lunes, 15 de agosto de 2016

Late Effects of Treatment for Childhood Cancer (PDQ®)—Health Professional Version - National Cancer Institute

Late Effects of Treatment for Childhood Cancer (PDQ®)—Health Professional Version - National Cancer Institute

National Cancer Institute

Late Effects of Treatment for Childhood Cancer (PDQ®)–Health Professional Version


General Information About Late Effects of Treatment for Childhood Cancer

During the past five decades, dramatic progress has been made in the development of curative therapy for pediatric malignancies. Long-term survival into adulthood is the expectation for more than 80% of children with access to contemporary therapies for pediatric malignancies.[1,2] The therapy responsible for this survival can also produce adverse long-term health-related outcomes, referred to as late effects, which manifest months to years after completion of cancer treatment.
A variety of approaches have been used to advance knowledge about the very long-term morbidity associated with childhood cancer and its contribution to early mortality. These initiatives have utilized a spectrum of resources including investigation of data from the following:
  • Population-based registries.[3-5]
  • Self-reported outcomes (provided through large-scale cohort studies).[6,7]
  • Medical assessments.[8,9]
Studies reporting outcomes in survivors who have been well characterized in regards to clinical status and treatment exposures, and comprehensively ascertained for specific effects through medical assessments, typically provide the highest quality of data to establish the occurrence and risk profiles for late cancer treatment–related toxicity. Regardless of study methodology, it is important to consider selection and participation bias of the cohort studies in the context of the findings reported.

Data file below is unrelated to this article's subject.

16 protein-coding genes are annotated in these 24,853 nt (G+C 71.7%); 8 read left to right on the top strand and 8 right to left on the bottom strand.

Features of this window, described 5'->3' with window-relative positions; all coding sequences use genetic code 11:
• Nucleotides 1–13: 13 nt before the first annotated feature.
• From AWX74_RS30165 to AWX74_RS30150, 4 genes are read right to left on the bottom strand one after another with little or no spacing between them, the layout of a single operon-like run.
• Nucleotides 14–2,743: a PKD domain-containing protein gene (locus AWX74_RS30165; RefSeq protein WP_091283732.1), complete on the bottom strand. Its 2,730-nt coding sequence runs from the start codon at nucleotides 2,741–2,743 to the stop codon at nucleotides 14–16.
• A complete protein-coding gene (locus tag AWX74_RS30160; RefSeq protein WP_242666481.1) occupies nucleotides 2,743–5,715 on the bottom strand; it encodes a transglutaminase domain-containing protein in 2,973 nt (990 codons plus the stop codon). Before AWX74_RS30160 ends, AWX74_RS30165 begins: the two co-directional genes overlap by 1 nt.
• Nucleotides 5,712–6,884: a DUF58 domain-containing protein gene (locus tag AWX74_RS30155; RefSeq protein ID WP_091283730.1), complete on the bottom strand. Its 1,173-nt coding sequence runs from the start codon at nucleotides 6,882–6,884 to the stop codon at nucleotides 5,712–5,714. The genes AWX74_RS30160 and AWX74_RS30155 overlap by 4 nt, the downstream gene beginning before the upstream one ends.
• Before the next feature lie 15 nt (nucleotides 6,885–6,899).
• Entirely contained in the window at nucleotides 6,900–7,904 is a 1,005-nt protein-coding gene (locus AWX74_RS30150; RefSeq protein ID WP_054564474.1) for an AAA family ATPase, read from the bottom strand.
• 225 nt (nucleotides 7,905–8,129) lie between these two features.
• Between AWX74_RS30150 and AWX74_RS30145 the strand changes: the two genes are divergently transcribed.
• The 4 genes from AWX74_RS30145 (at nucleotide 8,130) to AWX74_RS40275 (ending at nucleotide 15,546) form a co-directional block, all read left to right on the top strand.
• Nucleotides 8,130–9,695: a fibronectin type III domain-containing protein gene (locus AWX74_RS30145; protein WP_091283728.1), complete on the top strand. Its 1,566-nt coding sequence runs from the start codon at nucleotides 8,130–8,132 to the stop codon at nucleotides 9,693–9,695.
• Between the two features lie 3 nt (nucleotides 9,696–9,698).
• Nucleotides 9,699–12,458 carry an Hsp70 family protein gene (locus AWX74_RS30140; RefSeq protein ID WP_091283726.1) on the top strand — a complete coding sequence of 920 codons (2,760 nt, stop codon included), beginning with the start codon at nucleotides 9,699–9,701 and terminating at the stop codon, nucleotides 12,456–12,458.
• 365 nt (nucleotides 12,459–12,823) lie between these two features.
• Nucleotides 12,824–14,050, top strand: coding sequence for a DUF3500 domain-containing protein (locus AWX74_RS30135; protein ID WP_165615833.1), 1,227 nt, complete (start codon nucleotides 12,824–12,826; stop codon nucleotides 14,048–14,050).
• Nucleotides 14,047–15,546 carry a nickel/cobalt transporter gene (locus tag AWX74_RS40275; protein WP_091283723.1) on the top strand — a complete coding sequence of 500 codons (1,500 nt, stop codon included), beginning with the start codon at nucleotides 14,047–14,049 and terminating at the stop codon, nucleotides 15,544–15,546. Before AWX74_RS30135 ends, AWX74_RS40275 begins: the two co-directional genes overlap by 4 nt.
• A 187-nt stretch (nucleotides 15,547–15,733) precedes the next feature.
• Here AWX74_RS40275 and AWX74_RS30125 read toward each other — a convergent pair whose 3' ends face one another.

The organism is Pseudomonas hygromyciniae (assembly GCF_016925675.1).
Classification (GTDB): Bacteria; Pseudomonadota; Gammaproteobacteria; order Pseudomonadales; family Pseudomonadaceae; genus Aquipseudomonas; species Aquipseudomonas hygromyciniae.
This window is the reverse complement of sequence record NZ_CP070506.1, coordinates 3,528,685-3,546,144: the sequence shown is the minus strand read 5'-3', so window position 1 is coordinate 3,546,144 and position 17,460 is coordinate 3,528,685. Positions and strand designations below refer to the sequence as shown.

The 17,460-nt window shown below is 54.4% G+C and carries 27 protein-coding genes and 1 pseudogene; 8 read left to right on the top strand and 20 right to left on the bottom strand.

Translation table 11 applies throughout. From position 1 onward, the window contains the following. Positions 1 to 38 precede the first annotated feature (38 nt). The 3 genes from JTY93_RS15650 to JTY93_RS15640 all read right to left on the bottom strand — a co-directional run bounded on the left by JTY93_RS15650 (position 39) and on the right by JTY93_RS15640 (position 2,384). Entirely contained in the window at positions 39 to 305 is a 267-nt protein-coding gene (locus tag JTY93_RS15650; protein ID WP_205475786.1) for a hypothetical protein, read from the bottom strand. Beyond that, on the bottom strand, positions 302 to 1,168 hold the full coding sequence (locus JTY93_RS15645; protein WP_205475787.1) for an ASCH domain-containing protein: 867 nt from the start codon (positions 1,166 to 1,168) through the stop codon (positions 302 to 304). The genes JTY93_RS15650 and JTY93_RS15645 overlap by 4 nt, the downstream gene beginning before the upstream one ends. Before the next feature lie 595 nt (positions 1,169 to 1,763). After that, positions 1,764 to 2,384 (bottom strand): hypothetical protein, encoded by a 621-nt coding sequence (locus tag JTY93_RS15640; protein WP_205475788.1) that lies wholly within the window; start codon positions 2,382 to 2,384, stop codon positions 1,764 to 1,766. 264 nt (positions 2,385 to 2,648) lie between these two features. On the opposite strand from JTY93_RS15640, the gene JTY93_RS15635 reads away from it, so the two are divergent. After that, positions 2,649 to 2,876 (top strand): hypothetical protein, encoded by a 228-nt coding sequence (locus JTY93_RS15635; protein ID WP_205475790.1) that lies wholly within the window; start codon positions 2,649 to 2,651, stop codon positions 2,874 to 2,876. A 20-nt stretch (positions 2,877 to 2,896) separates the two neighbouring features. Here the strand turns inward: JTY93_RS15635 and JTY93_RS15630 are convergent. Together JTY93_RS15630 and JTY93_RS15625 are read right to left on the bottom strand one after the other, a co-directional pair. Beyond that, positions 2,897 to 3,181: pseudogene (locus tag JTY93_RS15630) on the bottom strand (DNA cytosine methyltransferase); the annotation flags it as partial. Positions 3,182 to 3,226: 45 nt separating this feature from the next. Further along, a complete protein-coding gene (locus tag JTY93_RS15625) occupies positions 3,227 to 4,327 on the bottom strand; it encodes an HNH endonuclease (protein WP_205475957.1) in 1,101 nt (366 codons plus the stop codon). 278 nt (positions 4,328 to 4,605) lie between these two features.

Prevalence of Late Effects in Childhood Cancer Survivors

Late effects are commonly experienced by adults who have survived childhood cancer; the prevalence of late effects increases as time from cancer diagnosis elapses. Population-based studies support excess hospital-related morbidity among childhood and young adult cancer survivors compared with age- and gender-matched controls.[3-5,10-12]
Research has demonstrated that among adults treated for cancer during childhood, late effects contribute to a high burden of morbidity, including the following:[6,8,9,13,14]
  • 60% to more than 90% develop one or more chronic health conditions.
  • 20% to 80% experience severe or life-threatening complications during adulthood.
The variability in prevalence is related to differences in the following:
  • Age and follow-up time of the cohorts studied.
  • Methods and consistency of assessment (e.g., self-reported vs. risk-based medical evaluations).
Childhood Cancer Survivor Study (CCSS) investigators demonstrated that the elevated risk of morbidity and mortality among aging survivors in the cohort increases beyond the fourth decade of life. By age 50 years, the cumulative incidence of a self-reported severe, disabling, life-threatening, or fatal health condition was 53.6% among survivors, compared with 19.8% among a sibling control group. Among survivors who reached age 35 years without a previous severe, disabling, life-threatening, or fatal health condition, 25.9% experienced a new grade 3 to grade 5 health condition within 10 years, compared with 6.0% of healthy siblings.[6] The presence of serious, disabling, and life-threatening chronic health conditions adversely affects the health status of aging survivors, with the greatest impact on functional impairment and activity limitations. Female survivors demonstrate a steeper trajectory of age-dependent decline in health status compared with male survivors.[15] The even higher prevalence of late effects among clinically ascertained cohorts is related to the subclinical and undiagnosed conditions detected by screening and surveillance measures.[9]